This paper deals with judicial departures in consolidating democracies. It investigates to what extent and under what conditions judges in those contexts are not able to decide on their departures themselves but are rather forced to leave due to pressure from the elected branches. We undertook a cross-regional study of individual judicial departures in six consolidating democracies with elected presidents, three of them located in Latin America (Argentina, Chile, and Paraguay) and three in sub-Saharan Africa (Benin, Madagascar, and Senegal). We developed a unique data set containing information on 143 high-court judges in office since democratisation. We classified judicial departures as due and undue, and using a survival model we estimated the impact of institutional, political, personal, and contextual factors. The results indicate that undue judicial departures occur regardless of the region, but are most probable under the rule of politically powerful executives, and where there are lower levels of democracy and development.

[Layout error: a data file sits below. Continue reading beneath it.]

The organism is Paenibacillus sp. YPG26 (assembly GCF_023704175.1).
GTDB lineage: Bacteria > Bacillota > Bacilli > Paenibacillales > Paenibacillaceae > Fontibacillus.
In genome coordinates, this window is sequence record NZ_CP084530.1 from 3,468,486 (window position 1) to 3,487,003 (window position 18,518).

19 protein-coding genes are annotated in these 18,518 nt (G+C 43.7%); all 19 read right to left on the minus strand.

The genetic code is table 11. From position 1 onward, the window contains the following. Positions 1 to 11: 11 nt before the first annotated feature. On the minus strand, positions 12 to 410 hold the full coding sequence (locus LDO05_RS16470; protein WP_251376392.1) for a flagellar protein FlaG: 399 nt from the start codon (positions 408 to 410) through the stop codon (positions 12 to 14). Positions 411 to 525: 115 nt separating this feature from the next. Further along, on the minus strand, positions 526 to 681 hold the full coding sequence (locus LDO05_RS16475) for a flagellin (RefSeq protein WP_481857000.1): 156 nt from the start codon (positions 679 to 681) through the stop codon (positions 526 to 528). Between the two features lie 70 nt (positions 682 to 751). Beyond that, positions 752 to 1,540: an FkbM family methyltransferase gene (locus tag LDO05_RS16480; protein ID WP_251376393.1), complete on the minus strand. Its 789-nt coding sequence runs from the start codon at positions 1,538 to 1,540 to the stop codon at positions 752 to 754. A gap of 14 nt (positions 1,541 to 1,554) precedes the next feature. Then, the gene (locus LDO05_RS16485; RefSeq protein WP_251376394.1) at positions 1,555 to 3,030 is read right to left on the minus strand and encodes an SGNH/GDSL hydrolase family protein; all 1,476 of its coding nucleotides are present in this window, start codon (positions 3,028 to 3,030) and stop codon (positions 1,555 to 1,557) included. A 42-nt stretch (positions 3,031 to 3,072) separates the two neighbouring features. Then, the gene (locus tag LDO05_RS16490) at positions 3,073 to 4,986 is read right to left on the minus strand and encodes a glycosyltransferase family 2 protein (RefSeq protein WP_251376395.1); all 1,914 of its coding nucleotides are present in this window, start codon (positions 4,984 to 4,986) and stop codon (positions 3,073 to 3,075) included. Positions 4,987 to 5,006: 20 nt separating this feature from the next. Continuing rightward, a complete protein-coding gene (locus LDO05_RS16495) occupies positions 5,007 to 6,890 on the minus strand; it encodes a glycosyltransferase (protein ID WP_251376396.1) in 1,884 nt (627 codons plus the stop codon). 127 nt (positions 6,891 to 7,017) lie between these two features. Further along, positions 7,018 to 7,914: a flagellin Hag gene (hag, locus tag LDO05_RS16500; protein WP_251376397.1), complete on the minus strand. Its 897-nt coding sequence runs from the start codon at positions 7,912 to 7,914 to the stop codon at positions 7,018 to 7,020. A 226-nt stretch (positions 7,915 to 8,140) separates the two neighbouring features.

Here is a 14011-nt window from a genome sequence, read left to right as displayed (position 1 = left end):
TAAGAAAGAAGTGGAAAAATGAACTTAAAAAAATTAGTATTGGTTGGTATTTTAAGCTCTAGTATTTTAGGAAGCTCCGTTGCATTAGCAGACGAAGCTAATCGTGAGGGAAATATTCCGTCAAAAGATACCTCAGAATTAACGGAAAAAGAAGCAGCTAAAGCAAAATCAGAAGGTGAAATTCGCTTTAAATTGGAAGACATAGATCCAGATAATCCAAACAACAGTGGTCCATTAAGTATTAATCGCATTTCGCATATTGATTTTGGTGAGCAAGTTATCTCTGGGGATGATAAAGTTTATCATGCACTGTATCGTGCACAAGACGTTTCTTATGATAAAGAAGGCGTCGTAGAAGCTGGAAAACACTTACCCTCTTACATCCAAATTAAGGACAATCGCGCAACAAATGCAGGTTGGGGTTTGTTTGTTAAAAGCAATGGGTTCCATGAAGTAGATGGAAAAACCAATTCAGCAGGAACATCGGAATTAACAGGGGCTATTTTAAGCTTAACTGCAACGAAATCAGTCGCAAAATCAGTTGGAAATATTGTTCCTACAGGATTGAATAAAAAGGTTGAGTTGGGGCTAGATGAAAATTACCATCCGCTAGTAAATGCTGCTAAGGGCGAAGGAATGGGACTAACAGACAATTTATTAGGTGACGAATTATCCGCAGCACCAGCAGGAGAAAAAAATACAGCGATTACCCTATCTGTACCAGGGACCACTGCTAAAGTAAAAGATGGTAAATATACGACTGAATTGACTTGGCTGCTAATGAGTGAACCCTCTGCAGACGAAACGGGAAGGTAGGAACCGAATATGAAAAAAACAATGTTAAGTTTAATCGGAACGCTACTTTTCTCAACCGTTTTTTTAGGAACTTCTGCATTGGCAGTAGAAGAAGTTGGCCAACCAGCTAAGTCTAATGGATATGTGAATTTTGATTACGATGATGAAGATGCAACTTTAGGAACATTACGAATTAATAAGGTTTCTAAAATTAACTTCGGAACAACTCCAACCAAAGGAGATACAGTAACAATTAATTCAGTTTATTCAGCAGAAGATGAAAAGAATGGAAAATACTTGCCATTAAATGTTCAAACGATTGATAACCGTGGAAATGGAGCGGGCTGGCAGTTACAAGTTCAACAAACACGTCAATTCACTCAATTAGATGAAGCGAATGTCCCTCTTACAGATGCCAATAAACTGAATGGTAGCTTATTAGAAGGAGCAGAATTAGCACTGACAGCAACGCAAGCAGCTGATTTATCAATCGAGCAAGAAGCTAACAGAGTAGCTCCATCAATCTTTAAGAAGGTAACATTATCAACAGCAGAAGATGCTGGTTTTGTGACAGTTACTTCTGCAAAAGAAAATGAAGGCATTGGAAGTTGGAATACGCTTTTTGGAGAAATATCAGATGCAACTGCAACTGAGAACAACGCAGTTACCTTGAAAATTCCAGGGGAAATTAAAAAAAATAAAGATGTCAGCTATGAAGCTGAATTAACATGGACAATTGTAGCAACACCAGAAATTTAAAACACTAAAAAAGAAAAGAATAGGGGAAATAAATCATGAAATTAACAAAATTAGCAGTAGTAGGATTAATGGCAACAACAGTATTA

separation of powers
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